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Mapping World War I Sea Mines Off the British Isles

Today’s post is from Ryan Moore, a Cartographic Specialist in the Geography and Map Division.

During World War I, Germany laid more than 43,000 mines that claimed some 500 merchant vessels. The British Navy lost 44 warships and 225 auxiliaries to mines. The purpose was to interrupt the flow of supplies to Britain and to hamper the British fleet. Mines were most often set near harbors and inlets, as these were areas of high traffic. Great Britain reacted to the threat by setting up an intelligence network to identify, map, and distribute information about the location of mines.

One such map produced by British Naval Intelligence is shown here from the William Rea Furlong map collection, which is held by the Geography and Map Division. The once secret document depicts the general situation of minefields surrounding Great Britain on August 19, 1918. It was not meant for navigating through a specific minefield, as those were mapped separately at greater scale that showed more detail. The map also illustrates areas where the British had placed mines to restrict the movement of German military and commercial vessels.

"British Islands: Approximate Positions of Minefields. 19th August 1918." Hydrographic Department of the Admiralty, under superintendence of Rear-Admiral J.F. Parry, C.B. Hydrographer, August 6th, 1917. William Rea Furlong map collection, Geography and Map Division, Library of Congress.

“British Islands: Approximate Positions of Minefields. 19th August 1918.” Hydrographic Department of the Admiralty, under superintendence of Rear-Admiral J.F. Parry, C.B. Hydrographer, August 6th, 1917. William Rea Furlong map collection, Geography and Map Division, Library of Congress.

As the legend indicates, areas hatched in red are dangerous due to moored British mines. Numbers in red within the black rectangles indicate the number of moored enemy mines swept up and destroyed in that area in the two-week period between August 5th and August 19th, 1918. The red asterisk-like symbols indicate harbors that have a swept channel through which ships can enter and leave safely. Closer looks at the map show the extent of naval minesweeping operations, from the English Channel to the north coast of Scotland:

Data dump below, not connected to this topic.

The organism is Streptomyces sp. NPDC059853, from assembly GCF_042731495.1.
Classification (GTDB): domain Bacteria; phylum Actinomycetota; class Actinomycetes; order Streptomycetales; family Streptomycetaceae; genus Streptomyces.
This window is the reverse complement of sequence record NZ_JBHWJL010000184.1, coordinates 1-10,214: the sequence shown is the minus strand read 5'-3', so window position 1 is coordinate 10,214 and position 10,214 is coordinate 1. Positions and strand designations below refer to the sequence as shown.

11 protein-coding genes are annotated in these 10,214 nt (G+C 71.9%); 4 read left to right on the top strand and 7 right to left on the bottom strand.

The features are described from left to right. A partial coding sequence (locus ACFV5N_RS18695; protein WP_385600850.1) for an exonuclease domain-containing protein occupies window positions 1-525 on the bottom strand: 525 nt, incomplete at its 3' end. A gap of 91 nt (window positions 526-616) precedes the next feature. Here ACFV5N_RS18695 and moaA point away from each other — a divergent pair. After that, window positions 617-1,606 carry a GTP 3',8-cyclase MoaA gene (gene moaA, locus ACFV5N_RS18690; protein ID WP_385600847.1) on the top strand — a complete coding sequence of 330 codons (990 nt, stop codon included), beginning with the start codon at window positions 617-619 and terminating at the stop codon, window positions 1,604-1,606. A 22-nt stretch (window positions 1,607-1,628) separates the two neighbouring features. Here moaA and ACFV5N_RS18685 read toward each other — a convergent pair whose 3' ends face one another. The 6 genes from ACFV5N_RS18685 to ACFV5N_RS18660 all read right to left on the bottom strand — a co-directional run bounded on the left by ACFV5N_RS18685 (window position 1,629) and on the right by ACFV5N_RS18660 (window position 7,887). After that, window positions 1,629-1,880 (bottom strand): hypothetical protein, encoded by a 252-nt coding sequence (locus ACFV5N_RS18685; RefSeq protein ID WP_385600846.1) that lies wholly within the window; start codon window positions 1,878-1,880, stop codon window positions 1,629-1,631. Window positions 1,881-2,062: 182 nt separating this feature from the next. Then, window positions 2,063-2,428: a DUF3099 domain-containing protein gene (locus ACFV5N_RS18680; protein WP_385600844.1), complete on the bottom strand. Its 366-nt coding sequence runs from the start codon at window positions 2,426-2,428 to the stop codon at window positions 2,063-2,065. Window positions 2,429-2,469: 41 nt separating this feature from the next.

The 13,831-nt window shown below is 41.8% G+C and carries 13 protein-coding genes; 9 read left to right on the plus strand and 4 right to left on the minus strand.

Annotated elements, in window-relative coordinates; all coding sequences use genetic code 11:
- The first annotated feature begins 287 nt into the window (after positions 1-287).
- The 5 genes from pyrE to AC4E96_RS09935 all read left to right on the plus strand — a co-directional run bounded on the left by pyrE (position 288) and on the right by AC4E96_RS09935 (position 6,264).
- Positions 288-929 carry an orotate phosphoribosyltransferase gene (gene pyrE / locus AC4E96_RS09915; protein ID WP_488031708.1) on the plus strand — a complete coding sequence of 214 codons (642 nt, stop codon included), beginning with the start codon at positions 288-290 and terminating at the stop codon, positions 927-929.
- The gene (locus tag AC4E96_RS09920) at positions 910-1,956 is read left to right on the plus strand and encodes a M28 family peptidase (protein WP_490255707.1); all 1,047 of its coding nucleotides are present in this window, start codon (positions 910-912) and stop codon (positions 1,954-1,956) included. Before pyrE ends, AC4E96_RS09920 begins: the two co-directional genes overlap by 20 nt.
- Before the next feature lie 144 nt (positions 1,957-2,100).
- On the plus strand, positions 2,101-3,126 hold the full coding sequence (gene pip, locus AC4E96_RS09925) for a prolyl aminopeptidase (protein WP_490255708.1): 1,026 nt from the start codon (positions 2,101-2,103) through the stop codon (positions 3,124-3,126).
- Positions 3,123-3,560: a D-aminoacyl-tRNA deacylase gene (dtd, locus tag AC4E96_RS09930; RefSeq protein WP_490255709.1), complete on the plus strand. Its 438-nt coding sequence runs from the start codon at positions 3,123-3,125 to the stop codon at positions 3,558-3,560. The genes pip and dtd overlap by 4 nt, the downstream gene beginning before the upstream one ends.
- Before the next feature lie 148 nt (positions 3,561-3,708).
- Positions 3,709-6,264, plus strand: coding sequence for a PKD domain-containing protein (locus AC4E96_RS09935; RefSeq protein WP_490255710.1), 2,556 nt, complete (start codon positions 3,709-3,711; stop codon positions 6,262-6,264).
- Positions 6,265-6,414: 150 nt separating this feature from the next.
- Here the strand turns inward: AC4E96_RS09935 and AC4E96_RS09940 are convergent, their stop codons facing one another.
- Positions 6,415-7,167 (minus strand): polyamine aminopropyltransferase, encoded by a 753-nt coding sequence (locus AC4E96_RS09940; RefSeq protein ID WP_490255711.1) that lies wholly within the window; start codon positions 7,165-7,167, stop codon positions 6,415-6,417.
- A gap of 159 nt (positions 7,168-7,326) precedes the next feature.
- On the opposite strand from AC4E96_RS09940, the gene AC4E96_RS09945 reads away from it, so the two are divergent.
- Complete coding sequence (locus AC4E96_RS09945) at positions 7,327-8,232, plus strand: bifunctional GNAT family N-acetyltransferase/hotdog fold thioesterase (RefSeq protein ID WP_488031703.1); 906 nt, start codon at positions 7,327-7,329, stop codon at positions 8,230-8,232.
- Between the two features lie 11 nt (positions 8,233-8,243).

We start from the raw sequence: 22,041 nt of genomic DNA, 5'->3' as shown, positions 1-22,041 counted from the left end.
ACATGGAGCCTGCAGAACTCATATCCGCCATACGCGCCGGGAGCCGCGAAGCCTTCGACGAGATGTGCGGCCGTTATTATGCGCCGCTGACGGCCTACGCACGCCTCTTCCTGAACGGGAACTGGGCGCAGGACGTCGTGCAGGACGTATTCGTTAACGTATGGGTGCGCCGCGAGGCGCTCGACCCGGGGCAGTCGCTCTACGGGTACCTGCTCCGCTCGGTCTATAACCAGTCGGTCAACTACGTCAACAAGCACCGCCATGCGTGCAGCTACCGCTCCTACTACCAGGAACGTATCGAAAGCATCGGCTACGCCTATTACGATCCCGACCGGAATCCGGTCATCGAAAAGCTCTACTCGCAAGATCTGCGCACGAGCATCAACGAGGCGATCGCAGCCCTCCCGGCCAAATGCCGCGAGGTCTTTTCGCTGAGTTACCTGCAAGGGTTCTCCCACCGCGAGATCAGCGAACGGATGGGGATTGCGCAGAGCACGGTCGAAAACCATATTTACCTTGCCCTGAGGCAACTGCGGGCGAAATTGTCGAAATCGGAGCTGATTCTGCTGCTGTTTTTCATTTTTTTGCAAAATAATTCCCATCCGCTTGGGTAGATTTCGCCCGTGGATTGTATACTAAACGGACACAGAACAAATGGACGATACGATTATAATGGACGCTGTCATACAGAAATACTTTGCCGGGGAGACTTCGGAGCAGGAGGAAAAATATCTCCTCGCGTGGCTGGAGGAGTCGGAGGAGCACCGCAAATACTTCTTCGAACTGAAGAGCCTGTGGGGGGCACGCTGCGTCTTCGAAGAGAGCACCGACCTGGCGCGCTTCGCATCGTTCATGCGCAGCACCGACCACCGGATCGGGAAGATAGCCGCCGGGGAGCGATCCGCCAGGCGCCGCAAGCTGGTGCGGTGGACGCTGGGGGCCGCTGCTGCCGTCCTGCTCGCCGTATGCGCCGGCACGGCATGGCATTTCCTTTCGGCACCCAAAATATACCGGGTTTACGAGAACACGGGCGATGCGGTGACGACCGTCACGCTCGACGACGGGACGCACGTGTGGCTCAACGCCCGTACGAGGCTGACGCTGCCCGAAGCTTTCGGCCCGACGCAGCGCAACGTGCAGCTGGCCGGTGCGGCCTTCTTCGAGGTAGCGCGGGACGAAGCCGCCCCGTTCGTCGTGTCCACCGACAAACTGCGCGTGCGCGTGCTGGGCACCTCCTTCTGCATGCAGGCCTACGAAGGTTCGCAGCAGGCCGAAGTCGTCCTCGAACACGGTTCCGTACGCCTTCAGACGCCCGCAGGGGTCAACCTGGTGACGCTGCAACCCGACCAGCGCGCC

Detail of English Channel from "British Islands: Approximate Positions of Minefields. 19th August 1918." Hydrographic Department of the Admiralty, under superintendence of Rear-Admiral J.F. Parry, C.B. Hydrographer, August 6th, 1917. William Rea Furlong map collection, Geography and Map Division, Library of Congress.

Detail of English Channel from “British Islands: Approximate Positions of Minefields. 19th August 1918.” Hydrographic Department of the Admiralty, under superintendence of Rear-Admiral J.F. Parry, C.B. Hydrographer, August 6th, 1917. William Rea Furlong map collection, Geography and Map Division, Library of Congress.

Detail of north coast of Scotland from "British Islands: Approximate Positions of Minefields. 19th August 1918." Hydrographic Department of the Admiralty, under superintendence of Rear-Admiral J.F. Parry, C.B. Hydrographer, August 6th, 1917. William Rea Furlong map collection, Geography and Map Division, Library of Congress.

Detail of north coast of Scotland from “British Islands: Approximate Positions of Minefields. 19th August 1918.” Hydrographic Department of the Admiralty, under superintendence of Rear-Admiral J.F. Parry, C.B. Hydrographer, August 6th, 1917. William Rea Furlong map collection, Geography and Map Division, Library of Congress.

Secret maps, such as this one, were essential to the British Navy to confidentially report on the status of German minefields to commanders and policymakers. This map in particular boasts of the British Navy’s successful minesweeping operations that minimized the threat posed by German mines.

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